What is a mistake?
When I was in high school, I dated this girl. Actually, I dated a lot of girls, which collectively may constitute my favorite mistake, but I can think of one particular girl who truly represents all such mistakes. I dated this girl for quite awhile, and it was awesome. We had some really good times. But after awhile, I got bored or something. I remember becoming insanely discontent. Part of me wanted the relationship to be over and part of me was really, truly happy with things. As a result, I started treating her really badly. I would pick fights, intentionally “forget” things she had said, and change plans on her. I was very intentionally trying to make her break up with me, so I wouldn’t have to do it. And when she finally did, I was hurt more than I could have thought. I was desperately heartbroken. For a loooong time. I didn’t know what to do with all of my hurt, so I sat through it. I waited it out. And when I finally did get into another relationship, I did the exact same thing. And the next girl, too. And on and on.
So why would this be my favorite mistake? Because it was a mistake. Despite my intentions, it was unintentionally painful. And because I learned nothing from it. Could it even be called a mistake if it were somehow justified?
Yesterday, I went mini-golfing with my wife and my friend. My friend found an extra golf ball on the ground, so he picked it up. Almost immediately after that, a woman on the hole ahead of us hit her ball off the course, through the chain link fence, and across the street. My friend simply handed her the extra ball and smiled. When she turned around and walked away, my friend said, “Everything happens for a reason.”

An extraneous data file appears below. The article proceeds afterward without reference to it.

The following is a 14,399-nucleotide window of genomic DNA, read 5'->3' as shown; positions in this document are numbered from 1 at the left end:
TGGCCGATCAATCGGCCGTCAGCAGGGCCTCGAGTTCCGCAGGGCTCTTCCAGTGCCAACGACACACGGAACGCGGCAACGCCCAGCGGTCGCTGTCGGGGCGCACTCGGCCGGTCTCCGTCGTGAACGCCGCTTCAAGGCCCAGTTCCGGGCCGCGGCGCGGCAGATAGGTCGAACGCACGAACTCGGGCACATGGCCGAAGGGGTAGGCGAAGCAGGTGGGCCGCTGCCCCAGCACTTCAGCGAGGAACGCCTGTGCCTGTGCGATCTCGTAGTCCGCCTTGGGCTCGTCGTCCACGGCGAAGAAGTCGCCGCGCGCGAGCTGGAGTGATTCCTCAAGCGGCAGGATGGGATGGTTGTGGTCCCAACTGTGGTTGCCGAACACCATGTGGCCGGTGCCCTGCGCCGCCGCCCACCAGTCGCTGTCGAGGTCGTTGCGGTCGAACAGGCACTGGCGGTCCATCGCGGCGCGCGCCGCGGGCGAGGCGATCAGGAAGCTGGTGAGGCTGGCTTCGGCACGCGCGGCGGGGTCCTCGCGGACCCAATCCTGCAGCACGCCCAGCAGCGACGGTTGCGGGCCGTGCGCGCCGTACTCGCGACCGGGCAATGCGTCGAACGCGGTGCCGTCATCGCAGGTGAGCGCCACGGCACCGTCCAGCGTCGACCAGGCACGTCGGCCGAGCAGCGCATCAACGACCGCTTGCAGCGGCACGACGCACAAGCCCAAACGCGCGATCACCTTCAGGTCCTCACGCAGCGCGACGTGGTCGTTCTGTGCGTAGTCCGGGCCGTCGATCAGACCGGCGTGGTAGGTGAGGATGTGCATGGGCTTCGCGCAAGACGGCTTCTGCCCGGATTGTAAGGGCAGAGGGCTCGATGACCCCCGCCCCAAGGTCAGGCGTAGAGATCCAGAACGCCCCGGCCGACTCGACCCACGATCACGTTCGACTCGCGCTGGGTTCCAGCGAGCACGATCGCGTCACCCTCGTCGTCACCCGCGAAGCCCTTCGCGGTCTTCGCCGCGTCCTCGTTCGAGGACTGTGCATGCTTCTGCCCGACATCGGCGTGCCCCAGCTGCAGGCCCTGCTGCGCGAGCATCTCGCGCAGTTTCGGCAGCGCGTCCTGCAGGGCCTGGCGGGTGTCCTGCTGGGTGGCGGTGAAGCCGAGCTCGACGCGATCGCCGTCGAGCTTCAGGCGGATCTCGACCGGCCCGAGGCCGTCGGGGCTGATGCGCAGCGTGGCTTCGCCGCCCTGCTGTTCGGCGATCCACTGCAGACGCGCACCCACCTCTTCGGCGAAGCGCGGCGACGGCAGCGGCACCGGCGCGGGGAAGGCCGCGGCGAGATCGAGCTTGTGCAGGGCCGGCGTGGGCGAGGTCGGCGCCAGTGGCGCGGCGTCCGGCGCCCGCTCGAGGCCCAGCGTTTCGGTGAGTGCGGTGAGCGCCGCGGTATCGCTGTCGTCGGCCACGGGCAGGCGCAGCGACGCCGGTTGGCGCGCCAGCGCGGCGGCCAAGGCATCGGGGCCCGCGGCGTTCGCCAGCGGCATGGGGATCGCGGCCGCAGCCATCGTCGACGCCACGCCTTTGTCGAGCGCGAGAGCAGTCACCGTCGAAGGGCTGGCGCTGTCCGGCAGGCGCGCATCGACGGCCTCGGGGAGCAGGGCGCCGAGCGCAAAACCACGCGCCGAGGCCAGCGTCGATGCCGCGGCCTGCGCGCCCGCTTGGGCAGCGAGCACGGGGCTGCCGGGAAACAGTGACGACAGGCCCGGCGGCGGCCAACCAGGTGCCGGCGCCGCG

The reason that my failed high school relationship is my favorite mistake is because it didn’t happen for a reason. Or rather, it happened for a reason (I certainly seemed to cause it), but such reasons served no purpose. In other words, I accomplished something entirely by accident that I had never intended to give to myself or to anyone else.
Maybe one could say that I must have learned something from that experience. I must have been changed and formed in some way, which I suppose is true. But then I suppose–if I’m not mistaken–there would be no mistakes. This is not to say that everything happens for a reason–a sentiment I simply cannot get on board with, mostly because I think it’s just too easy for fortunate people to say so. It is to say that there are no mistakes. Everything we do is on purpose, and mistakes are impossible. In order to truly be a mistake, such events would have to be entirely unforeseen and useless. They would cost time and gain nothing.
I can think of one pure mistake. One day, my father-in-law stood outside a store facing the parking lot. A woman approached him from behind and grabbed a healthy handful of his ass. Neither looked at the other, assuming that acquaintance was obvious. After a brief pause, they glanced at each other and realized that he was not her husband, as she had thought, and she was not his wife, as he had assumed. She stumbled through an apology and walked away awkwardly. The beauty of this mistake is that it served no purpose or gain whatsoever. Although, I guess he did get felt up.
Maybe it was a mistake to write this . . .